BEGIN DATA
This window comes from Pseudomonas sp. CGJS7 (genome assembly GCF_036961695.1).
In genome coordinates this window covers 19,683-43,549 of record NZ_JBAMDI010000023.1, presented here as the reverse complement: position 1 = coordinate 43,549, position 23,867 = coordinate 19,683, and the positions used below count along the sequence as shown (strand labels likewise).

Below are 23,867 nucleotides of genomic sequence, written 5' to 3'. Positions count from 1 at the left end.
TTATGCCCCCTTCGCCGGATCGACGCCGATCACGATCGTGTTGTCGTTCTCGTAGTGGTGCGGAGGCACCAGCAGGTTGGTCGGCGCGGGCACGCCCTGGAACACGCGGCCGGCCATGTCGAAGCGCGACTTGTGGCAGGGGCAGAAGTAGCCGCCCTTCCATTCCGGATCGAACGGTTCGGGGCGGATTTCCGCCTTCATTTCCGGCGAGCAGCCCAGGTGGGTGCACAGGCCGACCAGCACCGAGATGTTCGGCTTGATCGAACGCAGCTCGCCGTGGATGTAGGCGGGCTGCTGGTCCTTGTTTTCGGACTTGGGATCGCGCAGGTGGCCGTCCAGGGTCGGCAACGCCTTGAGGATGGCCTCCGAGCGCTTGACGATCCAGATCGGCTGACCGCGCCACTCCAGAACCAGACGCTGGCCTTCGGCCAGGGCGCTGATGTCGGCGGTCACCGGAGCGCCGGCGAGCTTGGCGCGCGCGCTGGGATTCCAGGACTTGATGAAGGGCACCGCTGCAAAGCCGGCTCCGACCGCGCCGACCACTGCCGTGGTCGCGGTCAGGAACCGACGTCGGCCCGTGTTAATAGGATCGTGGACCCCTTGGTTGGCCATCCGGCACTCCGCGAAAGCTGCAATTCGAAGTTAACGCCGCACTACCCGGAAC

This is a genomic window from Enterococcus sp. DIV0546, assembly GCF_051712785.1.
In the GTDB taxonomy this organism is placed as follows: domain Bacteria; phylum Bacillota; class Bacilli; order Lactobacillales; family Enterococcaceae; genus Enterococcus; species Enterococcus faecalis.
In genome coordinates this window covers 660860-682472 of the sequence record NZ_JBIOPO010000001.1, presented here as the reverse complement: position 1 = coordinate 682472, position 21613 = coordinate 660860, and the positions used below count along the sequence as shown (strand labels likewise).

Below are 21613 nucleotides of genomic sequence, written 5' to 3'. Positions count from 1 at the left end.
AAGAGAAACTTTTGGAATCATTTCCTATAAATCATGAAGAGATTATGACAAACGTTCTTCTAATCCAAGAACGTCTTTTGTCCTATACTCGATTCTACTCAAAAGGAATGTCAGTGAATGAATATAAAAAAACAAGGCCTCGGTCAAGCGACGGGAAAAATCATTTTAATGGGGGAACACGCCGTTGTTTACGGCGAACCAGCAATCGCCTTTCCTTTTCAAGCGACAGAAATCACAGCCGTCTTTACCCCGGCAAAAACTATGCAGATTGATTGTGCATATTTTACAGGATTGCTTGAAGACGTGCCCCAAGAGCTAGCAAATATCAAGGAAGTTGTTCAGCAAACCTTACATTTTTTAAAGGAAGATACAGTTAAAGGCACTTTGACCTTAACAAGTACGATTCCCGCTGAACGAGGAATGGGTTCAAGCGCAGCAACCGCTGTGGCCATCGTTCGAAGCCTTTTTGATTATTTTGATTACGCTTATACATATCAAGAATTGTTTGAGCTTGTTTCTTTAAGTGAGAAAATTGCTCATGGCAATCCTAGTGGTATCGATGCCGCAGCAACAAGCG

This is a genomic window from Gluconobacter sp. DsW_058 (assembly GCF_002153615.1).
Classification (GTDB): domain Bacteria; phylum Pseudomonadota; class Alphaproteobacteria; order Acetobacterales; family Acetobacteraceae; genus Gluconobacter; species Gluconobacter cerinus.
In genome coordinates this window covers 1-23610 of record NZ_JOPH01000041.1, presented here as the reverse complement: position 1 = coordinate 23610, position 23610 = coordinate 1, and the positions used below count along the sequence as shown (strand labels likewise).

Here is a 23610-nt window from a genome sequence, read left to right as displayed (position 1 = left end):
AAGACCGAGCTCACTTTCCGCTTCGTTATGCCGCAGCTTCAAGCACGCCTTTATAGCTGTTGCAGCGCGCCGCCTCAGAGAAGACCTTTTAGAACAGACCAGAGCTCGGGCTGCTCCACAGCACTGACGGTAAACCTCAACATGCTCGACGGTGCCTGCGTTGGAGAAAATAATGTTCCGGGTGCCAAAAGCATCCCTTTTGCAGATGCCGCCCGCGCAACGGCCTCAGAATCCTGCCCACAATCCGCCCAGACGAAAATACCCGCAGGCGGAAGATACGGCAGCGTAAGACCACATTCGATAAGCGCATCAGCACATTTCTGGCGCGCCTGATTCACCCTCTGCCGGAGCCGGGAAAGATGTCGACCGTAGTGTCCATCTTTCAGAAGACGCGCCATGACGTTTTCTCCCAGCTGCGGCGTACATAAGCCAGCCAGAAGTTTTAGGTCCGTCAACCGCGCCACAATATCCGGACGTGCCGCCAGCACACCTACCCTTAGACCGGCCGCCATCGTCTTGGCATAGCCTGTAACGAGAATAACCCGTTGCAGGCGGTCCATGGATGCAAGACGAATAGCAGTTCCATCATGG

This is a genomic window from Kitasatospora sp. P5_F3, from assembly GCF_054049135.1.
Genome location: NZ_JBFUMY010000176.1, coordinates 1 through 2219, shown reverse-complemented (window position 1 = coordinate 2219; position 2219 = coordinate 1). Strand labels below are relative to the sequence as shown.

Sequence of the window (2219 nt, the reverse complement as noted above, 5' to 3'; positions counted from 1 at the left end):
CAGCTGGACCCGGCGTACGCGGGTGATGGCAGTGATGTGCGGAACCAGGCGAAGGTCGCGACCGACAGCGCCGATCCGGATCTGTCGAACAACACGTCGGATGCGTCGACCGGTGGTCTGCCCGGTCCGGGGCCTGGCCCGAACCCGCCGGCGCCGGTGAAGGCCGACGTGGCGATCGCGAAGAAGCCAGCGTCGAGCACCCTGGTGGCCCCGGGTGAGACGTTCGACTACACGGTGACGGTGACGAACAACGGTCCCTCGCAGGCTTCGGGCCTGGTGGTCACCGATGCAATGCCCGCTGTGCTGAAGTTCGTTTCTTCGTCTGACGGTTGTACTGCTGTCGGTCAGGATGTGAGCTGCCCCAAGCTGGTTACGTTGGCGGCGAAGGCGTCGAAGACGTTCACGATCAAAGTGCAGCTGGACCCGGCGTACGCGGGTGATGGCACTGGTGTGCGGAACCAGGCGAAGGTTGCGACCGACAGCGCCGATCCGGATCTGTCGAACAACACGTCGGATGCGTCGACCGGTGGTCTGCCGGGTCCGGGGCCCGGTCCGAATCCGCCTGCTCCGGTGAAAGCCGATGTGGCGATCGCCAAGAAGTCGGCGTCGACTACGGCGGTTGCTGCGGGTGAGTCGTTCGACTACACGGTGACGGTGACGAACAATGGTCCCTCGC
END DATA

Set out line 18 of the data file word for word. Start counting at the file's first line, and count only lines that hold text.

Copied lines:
CAGCTGGACCCGGCGTACGCGGGTGATGGCAGTGATGTGCGGAACCAGGCGAAGGTCGCGACCGACAGCGCCGATCCGGATCTGTCGAACAACACGTCGGATGCGTCGACCGGTGGTCTGCCCGGTCCGGGGCCTGGCCCGAACCCGCCGGCGCCGGTGAAGGCCGACGTGGCGATCGCGAAGAAGCCAGCGTCGAGCACCCTGGTGGCCCCGGGTGAGACGTTCGACTACACGGTGACGGTGACGAACAACGGTCCCTCGCAGGCTTCGGGCCTGGTGGTCACCGATGCAATGCCCGCTGTGCTGAAGTTCGTTTCTTCGTCTGACGGTTGTACTGCTGTCGGTCAGGATGTGAGCTGCCCCAAGCTGGTTACGTTGGCGGCGAAGGCGTCGAAGACGTTCACGATCAAAGTGCAGCTGGACCCGGCGTACGCGGGTGATGGCACTGGTGTGCGGAACCAGGCGAAGGTTGCGACCGACAGCGCCGATCCGGATCTGTCGAACAACACGTCGGATGCGTCGACCGGTGGTCTGCCGGGTCCGGGGCCCGGTCCGAATCCGCCTGCTCCGGTGAAAGCCGATGTGGCGATCGCCAAGAAGTCGGCGTCGACTACGGCGGTTGCTGCGGGTGAGTCGTTCGACTACACGGTGACGGTGACGAACAATGGTCCCTCGC